Now after all the European club competitions have come to a conclusion, the attention of all football lovers has switched to the upcoming World Cup which starts in Germany on 9th June. Whilst the fans are looking forward to the start of the tournament, the respective services are actively preparing for the arrival of the players and the influx of fans from around the world. At the same time the question of security is being given additional attention.
Obviously one of the main problems for the German police will be the fans themselves, especially those belonging to “hooligan elements” or neo-Nazis: a “warm” welcome lies in store for these aggressive fans in the shape of special robot-tanks. However it is no secret that an event of the magnitude of the World Cup is a lure for terrorists who may force themselves into the minds of the international public. This was again confirmed by a publication in the Western media of a secret German police report which says that there are 21 matches which could be a potential target for Islamic terrorist groups.
As is noted in the report, the threat mainly concerns those matches in which footballers from the countries leading the military action in Iraq and Afghanistan will be playing. Of course this means the national teams of the USA and England (both will be playing at least three matches each), and also Spain, Poland, Italy and Australia. According to information from the police, they are not ruling out terrorist acts carried out by suicide bombers, and using small aeroplanes or helicopters.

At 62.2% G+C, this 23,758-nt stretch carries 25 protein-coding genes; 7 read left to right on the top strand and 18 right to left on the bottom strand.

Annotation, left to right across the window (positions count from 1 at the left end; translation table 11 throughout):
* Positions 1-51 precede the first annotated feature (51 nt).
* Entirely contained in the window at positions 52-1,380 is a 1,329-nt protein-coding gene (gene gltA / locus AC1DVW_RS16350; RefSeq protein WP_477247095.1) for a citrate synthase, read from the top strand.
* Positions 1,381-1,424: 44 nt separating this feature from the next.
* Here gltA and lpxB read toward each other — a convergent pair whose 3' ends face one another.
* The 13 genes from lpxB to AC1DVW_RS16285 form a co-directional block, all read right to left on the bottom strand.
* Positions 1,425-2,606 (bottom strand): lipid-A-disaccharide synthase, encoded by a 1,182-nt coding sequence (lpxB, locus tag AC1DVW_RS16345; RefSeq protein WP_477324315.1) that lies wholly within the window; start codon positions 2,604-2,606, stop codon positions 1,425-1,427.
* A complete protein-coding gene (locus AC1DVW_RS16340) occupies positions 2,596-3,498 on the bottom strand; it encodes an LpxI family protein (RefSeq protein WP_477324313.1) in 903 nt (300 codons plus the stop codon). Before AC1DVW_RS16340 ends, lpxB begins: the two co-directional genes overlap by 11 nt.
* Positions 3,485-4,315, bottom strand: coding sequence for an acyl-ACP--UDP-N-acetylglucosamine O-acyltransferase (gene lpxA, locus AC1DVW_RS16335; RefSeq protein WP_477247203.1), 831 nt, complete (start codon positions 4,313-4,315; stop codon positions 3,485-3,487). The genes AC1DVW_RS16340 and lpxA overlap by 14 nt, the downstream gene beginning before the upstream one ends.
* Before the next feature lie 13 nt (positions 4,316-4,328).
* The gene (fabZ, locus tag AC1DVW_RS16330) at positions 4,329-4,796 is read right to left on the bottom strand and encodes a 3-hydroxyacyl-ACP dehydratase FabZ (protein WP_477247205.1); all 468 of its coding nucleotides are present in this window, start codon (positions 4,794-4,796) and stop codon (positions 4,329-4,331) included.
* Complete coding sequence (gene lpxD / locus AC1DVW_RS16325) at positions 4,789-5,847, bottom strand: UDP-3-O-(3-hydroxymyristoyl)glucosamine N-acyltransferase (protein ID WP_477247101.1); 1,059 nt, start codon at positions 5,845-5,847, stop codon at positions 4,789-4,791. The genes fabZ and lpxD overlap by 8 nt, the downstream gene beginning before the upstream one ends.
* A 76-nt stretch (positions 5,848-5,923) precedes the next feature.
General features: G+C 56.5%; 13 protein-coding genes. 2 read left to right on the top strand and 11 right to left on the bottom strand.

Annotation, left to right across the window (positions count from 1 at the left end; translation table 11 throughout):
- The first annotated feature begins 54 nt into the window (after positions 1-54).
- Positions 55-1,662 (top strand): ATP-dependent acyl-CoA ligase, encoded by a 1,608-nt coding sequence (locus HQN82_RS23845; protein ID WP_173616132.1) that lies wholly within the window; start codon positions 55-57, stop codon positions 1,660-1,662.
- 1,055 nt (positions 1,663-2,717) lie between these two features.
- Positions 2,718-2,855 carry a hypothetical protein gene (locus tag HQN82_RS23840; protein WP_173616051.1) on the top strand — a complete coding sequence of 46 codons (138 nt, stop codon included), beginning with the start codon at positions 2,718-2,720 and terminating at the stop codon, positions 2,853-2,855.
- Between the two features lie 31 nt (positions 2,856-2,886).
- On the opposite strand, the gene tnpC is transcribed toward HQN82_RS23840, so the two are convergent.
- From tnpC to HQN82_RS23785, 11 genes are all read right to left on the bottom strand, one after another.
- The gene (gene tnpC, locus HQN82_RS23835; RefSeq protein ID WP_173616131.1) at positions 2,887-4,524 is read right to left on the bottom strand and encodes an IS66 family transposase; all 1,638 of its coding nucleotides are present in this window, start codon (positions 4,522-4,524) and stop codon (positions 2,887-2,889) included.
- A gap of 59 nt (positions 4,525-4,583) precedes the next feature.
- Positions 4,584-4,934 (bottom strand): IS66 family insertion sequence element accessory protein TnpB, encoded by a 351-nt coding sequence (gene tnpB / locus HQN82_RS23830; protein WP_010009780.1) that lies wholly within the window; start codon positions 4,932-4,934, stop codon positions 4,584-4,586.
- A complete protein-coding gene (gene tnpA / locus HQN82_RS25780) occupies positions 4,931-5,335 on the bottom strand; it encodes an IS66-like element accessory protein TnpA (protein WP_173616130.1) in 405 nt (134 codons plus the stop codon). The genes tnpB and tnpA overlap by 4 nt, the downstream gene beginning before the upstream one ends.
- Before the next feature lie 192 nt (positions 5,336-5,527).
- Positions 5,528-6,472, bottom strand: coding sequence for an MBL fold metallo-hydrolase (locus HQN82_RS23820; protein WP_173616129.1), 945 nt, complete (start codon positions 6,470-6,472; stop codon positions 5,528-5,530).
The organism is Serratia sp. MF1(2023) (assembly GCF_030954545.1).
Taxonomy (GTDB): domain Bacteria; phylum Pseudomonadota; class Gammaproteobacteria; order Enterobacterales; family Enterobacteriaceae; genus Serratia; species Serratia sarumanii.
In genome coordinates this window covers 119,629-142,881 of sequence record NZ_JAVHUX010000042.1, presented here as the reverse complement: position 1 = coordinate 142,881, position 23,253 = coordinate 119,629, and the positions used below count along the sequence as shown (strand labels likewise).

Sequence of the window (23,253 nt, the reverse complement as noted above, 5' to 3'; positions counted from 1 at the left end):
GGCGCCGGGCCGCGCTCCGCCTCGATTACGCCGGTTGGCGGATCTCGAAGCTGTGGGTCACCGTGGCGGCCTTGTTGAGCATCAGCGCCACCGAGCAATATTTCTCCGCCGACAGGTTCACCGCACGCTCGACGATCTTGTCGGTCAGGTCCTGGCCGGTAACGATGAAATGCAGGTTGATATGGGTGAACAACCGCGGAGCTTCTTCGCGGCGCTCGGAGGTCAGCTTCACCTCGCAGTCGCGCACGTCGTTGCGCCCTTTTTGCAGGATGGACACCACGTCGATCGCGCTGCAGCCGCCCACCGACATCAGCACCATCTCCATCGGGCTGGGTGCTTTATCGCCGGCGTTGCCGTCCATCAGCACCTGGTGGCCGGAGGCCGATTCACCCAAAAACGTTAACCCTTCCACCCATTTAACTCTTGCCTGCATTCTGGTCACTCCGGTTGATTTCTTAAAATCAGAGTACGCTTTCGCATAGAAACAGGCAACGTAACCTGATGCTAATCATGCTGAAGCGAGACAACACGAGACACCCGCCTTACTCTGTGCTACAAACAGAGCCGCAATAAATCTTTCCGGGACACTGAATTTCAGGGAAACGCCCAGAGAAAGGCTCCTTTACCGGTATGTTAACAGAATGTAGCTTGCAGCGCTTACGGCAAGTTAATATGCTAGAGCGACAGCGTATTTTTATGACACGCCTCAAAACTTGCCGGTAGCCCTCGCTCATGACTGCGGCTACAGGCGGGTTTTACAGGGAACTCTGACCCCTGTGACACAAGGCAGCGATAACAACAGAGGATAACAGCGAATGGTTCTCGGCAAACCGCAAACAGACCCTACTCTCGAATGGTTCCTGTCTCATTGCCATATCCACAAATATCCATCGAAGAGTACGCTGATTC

The report stresses above all that to a large degree terrorist acts are not a threat to those fans who will be coming to the stadiums to cheer on the numerous teams, but to the people who do not manage to get hold of a precious ticket and who will be forced to watch the matches on giant TV screens in specially designated areas. No metal detectors have been set up there, and therefore it will be practically impossible to detect potential terrorists in a crowd of fans with rucksacks. Furthermore, any mass gatherings of people could end up being a target for terrorists (railway stations, for example), as well as the places where the numerous national teams will be staying. With this in mind, a careful background check of 250 thousand people who will be involved in the World Cup is currently being carried out, from sausage vendors to firemen, and various measures are being taken to strengthen security in hotels and at the bases which are awaiting the arrival of the national team delegations.
This enormous level of attention which the local police are paying to questions of security can be further explained by the fact that the tragedy of 1972 is still fresh in the minds of people in Germany, when at the Summer Olympics in Munich Palestinian terrorists attacked the Israeli team, took it hostage and shot 11 athletes. God willing, nothing like that will happen at the World Cup.
Translated by James Platt